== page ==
Wildflower garden is ideal for strolls -- plays educational and preservation roles, too

Yes, there is a native New England cactus. It's a smallish variety of prickly pear indigenous to the region's far-from-desertlike southern coast. And if you drive out to the New England Wildflower Society's ``Garden in the Woods'' at the right time in June, you might see it burst into bright-yellow bloom. The rather reserved ``Yankee'' cactus, prickles and all, is nestled among 1,500 varieties of flora lining the trails that wind through the garden's 45 acres, 15 to 20 of which are heavily planted. Thousands of visitors have hiked these trails over the years, but the garden remains a lesser-known local attraction, tucked away in a relatively obscure corner of this sprawling suburban community of 65,000.

``The garden blooms continuously from the time we open, mid-April, to Oct. 31,'' says Barbara Pryor, publicity coordinator and tour director. The first thing to flower, she explains, are the pale-pink Christmas roses that come up through the snow.

``Everything is full of treats for those who are observant,'' she adds, pointing to some pink lady-slippers congregated in a shady spot. Farther along the sloping trail are a couple of their rarer yellow cousins.

Pink -- great flaming bursts of it -- dominates the garden this particular late-May afternoon. The azaleas are brilliant, their mounds of color providing a kind of luxurious ice-cream sundae for the eyes. But seasoned garden observers like Mrs. Pryor don't let the bigger shows blot out the smaller wonders here. She bends down to inspect a delicate white foamflower. Not far away is a low-lying patch of ``green and gold,'' a pleasing but unspectacular native New Englander. ``They make wonderful plants for people's gardens,'' Mrs. Pryor notes.

That, in fact, is one of the chief reasons this magnificent public garden exists -- to make people aware of the region's native plants, and of how well they can be combined with other varieties in home gardens to produce appealing arrays of green and color.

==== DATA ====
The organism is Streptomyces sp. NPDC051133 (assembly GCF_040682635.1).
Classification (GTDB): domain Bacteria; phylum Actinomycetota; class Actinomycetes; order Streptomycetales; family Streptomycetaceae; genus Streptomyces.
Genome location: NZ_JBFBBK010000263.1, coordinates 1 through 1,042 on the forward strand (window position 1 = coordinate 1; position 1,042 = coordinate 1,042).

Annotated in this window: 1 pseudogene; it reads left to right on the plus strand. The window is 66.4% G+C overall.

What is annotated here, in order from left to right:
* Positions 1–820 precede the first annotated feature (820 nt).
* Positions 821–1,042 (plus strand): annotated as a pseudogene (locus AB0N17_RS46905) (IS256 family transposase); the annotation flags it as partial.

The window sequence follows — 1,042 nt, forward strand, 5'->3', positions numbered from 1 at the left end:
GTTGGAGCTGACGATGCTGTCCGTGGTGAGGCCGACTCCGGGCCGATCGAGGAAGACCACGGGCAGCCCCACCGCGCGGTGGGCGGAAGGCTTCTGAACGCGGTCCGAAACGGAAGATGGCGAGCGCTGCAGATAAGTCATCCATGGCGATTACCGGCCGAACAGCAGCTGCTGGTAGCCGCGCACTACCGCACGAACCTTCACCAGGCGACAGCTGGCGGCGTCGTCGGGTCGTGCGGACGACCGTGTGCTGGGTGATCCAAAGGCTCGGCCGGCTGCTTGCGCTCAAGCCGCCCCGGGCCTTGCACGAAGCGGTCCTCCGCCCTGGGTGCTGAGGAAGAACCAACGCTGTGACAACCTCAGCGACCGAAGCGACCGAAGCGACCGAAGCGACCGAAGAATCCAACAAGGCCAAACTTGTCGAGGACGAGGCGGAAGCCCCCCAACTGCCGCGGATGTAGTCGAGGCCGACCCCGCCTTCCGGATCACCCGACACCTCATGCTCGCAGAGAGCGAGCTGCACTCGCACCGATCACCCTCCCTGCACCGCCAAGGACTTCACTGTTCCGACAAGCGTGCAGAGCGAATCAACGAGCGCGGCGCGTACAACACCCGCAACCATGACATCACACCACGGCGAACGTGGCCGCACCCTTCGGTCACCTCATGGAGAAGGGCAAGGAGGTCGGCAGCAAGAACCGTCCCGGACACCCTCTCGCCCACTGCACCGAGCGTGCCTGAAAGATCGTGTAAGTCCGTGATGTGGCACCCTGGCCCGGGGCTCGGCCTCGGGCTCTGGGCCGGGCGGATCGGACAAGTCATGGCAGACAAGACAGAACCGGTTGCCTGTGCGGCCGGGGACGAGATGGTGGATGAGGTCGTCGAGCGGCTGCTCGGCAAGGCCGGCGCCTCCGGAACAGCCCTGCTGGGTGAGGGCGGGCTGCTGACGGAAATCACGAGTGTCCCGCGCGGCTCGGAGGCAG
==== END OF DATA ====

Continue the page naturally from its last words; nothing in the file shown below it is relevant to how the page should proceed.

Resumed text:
``We want to promote the appropriate use of native plants,'' explains garden director David Longland. Typically, such plants aren't available at a commercial garden center, he says, or they'll be vastly outnumbered by the non-native varieties. Garden in the Woods has many types of New England plant life for sale every day, and each June it holds a gala plant sale patronized by gardeners from all over the state. That day -- June 8 this year -- is like a horticultural carnival, says the director, with over 150 varieties of wildflowers on sale, plus many other items.

Longland also points out that Garden in the Woods is one of 18 botanical gardens around the United States actively involved in an effort to save endangered plant species. The idea is to cultivate the threatened plants -- building a ``genetic reservoir,'' Longland says -- in case their natural habitats are later obliterated.

Back on the trails with Mrs. Pryor, we pass from a section where native flowers and shrubs are mixed with ``exotic,'' or imported, varieties into an area devoted entirely to the natives. The milieu here is more subdued, even more like a natural setting.

Dividing the areas is a levee-like geological formation called an esker, which marks an ice-age riverbed. From its crown, one can survey the dipping, hilly nature of the land.

Mrs. Pryor explains that the garden's creator, landscape architect Will Curtis, was particularly taken with the terrain, because its quick ups and downs provide ``mini-climates'' suitable for a wide variety of plants. Also, the lower sections stay colder in the winter, making it less likely that plants will go through destructive freeze-thaw-refreeze cycles.

Mr. Curtis lived here from the inception of the garden in 1933 until his passing in 1969. He was a pioneering plant conservationist, and the garden bears his mark in its naturalistic layout and in such key features as the pond that he dug by hand.

Mrs. Pryor observes: ``We hope people will appreciate the beauty, and realize how easy it would be to destroy it.''

Garden in the Woods, which can be reached from either Route 20 through Sudbury or from Edgell Road in Framingham, is open Tuesday through Sunday, 9 to 4, and closed Monday. Admission is $3.50 for adults and $2.50 for children and seniors. -- 30 --

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